A Nanopore Method for Identifying Single Amino Acid in Oligopeptides

Description:

Reference #: 01471

The University of South Carolina is offering licensing opportunities for A Nanopore Method for Identifying Single Amino Acid in Oligopeptides

Background:

The primary sequence of a protein or a peptide is essential to its identification and function. In the area of personalized diagnosis and therapeutics, an accurate proteomic information of proteins or peptides as biomarkers can much better reflect an individual’s health status than the genomic information. Classical proteomics techniques, such as mass spectrometry (MS), are less sensitive and reproducible when detecting low abundance proteins/peptides, and are also time consuming and too expensive for medical diagnostic.

Invention Description:

The nanopore technology is a promising alternative proteomic tool for protein sequencing in point-of-care and resource-limited settings. Existing nanopore studies only achieved identification of oligopeptide in its entirety due to the lack of single amino acid distinguishability. We invented a derivatization-assisted nanopore method to differentiate single amino acids towards de novo sequencing.

Potential Applications:

The nanopore technology is a promising alternative because of its single-molecule analysis capacity and simplicity. However, while the technology is maturing in DNA detection and sequencing, it still cannot sequence protein/peptide due to the lack of single amino acid distinguishability. The project will focus on the proof-of-concept of identifying the N-terminal amino acid as the first step towards de novo protein/peptide sequencing in clinical, point-of-care, and resource-limited settings by nanopore sequencers.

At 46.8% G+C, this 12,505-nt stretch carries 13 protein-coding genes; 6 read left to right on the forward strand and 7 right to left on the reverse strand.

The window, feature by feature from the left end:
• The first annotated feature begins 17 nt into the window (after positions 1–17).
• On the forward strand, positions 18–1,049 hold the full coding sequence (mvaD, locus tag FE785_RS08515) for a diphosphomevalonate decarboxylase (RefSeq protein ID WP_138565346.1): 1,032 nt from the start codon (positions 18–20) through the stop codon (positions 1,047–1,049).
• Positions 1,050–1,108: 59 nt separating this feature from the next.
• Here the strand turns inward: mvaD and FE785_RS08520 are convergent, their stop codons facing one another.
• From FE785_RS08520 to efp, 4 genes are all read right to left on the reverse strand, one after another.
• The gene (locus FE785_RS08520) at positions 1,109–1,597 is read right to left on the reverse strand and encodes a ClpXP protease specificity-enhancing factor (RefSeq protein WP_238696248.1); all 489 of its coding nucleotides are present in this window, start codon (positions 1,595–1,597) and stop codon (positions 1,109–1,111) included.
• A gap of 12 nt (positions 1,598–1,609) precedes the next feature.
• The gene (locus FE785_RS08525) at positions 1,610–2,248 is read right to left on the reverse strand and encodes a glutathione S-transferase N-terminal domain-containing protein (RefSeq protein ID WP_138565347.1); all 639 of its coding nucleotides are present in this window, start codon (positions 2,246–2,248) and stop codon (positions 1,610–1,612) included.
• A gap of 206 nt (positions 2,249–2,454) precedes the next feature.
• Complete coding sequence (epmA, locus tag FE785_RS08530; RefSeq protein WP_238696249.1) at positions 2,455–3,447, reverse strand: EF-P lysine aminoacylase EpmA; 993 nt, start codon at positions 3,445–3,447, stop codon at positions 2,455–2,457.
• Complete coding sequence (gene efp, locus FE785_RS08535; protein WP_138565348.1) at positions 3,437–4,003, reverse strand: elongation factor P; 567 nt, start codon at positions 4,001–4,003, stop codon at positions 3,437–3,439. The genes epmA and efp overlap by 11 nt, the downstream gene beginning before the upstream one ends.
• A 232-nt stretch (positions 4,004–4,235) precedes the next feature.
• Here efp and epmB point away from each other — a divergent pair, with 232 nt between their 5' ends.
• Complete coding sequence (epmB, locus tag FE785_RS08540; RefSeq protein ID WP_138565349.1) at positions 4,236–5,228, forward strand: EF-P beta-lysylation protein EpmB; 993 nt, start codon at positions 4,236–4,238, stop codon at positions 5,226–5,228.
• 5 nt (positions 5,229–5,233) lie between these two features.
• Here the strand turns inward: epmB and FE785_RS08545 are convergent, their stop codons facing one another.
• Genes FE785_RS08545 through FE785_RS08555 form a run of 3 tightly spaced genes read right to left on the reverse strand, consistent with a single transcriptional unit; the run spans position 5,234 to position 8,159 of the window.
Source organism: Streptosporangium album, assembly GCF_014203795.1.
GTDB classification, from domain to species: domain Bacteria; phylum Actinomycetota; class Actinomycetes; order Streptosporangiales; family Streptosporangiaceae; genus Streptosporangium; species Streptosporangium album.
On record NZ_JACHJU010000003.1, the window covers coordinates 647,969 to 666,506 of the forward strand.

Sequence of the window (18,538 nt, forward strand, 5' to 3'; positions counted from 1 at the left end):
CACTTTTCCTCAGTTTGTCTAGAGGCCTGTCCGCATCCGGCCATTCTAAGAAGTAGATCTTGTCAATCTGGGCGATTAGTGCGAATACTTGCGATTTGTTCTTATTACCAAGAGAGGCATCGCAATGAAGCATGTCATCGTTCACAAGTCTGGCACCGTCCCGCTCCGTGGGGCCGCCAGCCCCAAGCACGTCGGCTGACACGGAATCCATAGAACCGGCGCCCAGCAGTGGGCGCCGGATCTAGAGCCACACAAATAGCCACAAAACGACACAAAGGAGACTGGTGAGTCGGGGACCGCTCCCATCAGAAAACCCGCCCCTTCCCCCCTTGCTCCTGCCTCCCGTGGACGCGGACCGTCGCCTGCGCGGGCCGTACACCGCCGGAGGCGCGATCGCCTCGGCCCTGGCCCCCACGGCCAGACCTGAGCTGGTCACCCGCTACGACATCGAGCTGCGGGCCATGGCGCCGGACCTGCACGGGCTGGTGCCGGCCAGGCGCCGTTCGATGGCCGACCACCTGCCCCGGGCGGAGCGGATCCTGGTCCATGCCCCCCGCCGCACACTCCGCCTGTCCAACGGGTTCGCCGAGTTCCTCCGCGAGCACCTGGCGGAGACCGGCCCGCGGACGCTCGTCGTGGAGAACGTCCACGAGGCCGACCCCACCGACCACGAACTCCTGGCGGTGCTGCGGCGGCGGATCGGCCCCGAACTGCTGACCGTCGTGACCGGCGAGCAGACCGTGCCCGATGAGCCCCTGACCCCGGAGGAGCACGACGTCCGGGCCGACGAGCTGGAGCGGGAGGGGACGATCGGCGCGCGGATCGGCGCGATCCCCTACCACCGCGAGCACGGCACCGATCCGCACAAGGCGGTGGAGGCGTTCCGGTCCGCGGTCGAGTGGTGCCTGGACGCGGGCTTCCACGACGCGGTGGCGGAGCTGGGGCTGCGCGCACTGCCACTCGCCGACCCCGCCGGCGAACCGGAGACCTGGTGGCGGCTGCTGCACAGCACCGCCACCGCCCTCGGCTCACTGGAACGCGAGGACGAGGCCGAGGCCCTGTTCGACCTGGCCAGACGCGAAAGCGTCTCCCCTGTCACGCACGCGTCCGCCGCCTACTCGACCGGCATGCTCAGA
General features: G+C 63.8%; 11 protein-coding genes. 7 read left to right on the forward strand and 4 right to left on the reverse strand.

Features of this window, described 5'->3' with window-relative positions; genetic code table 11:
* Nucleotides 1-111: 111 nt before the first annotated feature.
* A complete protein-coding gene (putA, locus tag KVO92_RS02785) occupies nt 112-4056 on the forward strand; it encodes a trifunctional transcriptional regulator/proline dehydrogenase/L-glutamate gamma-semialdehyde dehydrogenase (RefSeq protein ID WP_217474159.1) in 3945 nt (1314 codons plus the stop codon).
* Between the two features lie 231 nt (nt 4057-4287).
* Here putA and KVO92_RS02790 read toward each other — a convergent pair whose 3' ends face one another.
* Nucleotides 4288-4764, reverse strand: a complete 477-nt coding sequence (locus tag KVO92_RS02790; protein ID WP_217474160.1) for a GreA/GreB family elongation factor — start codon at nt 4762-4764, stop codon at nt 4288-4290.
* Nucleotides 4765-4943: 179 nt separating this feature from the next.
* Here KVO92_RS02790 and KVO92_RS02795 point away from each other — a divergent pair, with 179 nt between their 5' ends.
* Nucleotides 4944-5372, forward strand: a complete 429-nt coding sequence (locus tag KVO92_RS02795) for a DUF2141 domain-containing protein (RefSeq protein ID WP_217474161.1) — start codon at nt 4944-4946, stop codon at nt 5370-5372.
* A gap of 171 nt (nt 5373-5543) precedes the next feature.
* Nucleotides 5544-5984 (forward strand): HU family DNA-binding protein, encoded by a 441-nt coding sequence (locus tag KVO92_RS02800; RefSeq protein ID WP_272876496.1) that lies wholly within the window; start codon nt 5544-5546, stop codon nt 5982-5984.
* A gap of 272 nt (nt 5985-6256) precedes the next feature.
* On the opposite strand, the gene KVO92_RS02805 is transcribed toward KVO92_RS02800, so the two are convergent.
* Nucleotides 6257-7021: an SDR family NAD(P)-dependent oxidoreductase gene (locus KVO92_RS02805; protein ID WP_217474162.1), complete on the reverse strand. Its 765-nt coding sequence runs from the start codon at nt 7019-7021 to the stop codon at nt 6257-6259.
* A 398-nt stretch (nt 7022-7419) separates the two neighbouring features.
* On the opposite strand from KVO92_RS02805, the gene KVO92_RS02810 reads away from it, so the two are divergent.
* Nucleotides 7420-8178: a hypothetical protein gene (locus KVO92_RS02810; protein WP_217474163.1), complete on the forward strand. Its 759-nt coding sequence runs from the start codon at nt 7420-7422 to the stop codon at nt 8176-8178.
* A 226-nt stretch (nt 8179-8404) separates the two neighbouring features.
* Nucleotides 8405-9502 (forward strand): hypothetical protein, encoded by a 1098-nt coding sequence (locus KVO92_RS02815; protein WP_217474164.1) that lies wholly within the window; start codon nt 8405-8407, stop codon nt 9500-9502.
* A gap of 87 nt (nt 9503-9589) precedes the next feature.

Advantages and Benefits:

This approach has several unique features that distinguish it from other known research efforts. This approach is a crucial point for nanopore sensing is the effective diameter and length of the sensing region (i.e. the constriction region). In existing nanopore technologies, several amino acid residues usually engage the sensing region of the pore at the same time, leading to a joint effect to the measurement, which prevents single amino acid resolution. Second, the proposed has a efficient conjugation chemistry will be employed to in situ derivatize the N-terminal end of amino acids or peptides to control the net charge distribution, ensure the anisotropic structural feature and prolong the interaction with the lumen face of the nanopore. The nanopore biosensor detects each peptide fragment translocation at single molecular level to identify its N-terminal amino acid and length by analyzing signal amplitude, dwell time, and roughness etc. using automated algorithms. The output results can be readily input to bioinformatic analysis for sequencing. Lastly, the Nanopore devices are fabricated with precision and reproducibility suitable for clinical applications. The use of hemolysin-based nanopore allows the adoption of a large variety of well-established protocols to ensure fabrication quality. These processes produce highly consistent devices to ensure reproducible results.

Patent Information:
For Information, Contact:
Technology Commercialization
University of South Carolina
technology@sc.edu
Inventors:
Chang Liu
Qian Wang
Keywords:
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